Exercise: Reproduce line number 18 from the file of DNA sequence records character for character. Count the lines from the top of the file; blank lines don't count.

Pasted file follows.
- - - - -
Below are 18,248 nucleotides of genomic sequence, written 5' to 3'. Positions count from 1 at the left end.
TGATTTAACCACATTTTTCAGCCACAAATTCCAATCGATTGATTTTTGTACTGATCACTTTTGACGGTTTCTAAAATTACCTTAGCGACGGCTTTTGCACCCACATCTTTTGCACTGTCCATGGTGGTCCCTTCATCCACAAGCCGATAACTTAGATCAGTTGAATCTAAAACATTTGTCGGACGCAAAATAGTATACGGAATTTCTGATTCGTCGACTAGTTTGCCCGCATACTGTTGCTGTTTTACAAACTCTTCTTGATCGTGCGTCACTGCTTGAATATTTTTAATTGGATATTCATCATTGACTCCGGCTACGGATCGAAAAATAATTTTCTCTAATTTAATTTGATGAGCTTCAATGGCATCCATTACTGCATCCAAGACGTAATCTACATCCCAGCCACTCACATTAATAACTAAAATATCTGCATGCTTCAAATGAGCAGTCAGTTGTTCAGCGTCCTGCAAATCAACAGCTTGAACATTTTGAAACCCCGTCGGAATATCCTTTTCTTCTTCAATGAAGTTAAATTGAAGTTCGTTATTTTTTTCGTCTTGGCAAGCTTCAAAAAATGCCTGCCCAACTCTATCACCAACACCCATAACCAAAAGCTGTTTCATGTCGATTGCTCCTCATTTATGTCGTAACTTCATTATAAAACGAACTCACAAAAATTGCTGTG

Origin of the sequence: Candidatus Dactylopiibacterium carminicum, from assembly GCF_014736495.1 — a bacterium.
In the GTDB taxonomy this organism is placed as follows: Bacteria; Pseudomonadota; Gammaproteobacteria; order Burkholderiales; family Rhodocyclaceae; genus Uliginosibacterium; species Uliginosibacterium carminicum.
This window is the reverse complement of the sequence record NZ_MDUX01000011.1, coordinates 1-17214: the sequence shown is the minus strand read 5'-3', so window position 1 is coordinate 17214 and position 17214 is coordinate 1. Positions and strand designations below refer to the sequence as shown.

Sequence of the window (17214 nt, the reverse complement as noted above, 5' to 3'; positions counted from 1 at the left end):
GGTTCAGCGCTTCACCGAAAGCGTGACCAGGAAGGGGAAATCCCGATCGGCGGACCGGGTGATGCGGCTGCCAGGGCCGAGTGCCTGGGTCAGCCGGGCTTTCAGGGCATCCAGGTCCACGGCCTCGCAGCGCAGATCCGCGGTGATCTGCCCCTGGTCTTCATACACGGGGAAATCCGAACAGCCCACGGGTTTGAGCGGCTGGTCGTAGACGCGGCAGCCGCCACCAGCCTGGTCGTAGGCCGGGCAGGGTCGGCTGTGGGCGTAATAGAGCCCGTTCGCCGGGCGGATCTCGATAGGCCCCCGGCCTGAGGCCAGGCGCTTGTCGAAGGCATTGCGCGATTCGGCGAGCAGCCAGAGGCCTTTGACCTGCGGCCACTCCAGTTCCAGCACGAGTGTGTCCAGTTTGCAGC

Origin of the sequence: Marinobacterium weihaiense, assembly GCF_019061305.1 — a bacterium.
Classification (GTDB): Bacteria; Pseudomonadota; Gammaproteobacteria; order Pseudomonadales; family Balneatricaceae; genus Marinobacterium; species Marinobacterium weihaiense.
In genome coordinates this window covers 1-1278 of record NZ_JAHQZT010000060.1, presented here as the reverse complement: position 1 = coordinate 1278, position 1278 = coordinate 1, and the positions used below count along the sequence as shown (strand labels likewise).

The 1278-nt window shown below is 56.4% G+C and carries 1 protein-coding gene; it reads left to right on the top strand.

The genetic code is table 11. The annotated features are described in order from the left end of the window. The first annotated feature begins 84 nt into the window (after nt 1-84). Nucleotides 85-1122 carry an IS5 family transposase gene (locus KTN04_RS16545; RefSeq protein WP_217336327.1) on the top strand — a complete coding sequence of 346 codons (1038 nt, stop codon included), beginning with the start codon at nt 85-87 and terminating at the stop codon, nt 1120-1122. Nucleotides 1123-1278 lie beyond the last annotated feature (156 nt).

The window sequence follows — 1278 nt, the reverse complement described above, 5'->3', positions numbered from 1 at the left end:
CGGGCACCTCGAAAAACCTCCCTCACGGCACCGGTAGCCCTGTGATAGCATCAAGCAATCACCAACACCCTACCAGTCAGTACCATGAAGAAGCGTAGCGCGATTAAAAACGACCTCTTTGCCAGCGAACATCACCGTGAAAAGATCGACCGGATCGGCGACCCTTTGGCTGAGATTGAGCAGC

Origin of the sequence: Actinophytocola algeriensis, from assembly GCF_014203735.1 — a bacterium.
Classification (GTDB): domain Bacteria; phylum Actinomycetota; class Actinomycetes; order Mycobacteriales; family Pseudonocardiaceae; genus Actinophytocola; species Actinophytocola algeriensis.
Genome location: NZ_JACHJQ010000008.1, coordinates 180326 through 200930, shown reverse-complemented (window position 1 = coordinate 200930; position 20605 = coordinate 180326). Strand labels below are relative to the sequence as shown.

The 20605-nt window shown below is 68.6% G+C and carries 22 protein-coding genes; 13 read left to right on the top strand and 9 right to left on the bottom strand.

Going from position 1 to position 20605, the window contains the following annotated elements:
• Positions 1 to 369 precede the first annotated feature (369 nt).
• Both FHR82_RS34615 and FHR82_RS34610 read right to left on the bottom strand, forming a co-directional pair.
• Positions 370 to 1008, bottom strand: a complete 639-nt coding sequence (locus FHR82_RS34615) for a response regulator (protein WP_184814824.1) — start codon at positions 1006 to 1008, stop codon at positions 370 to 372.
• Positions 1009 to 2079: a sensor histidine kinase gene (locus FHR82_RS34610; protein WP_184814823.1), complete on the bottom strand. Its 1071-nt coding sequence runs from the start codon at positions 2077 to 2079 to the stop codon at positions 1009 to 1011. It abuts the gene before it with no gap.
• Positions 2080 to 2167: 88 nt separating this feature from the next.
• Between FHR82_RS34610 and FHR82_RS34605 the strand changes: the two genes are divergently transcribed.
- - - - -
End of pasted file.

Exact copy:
The 20605-nt window shown below is 68.6% G+C and carries 22 protein-coding genes; 13 read left to right on the top strand and 9 right to left on the bottom strand.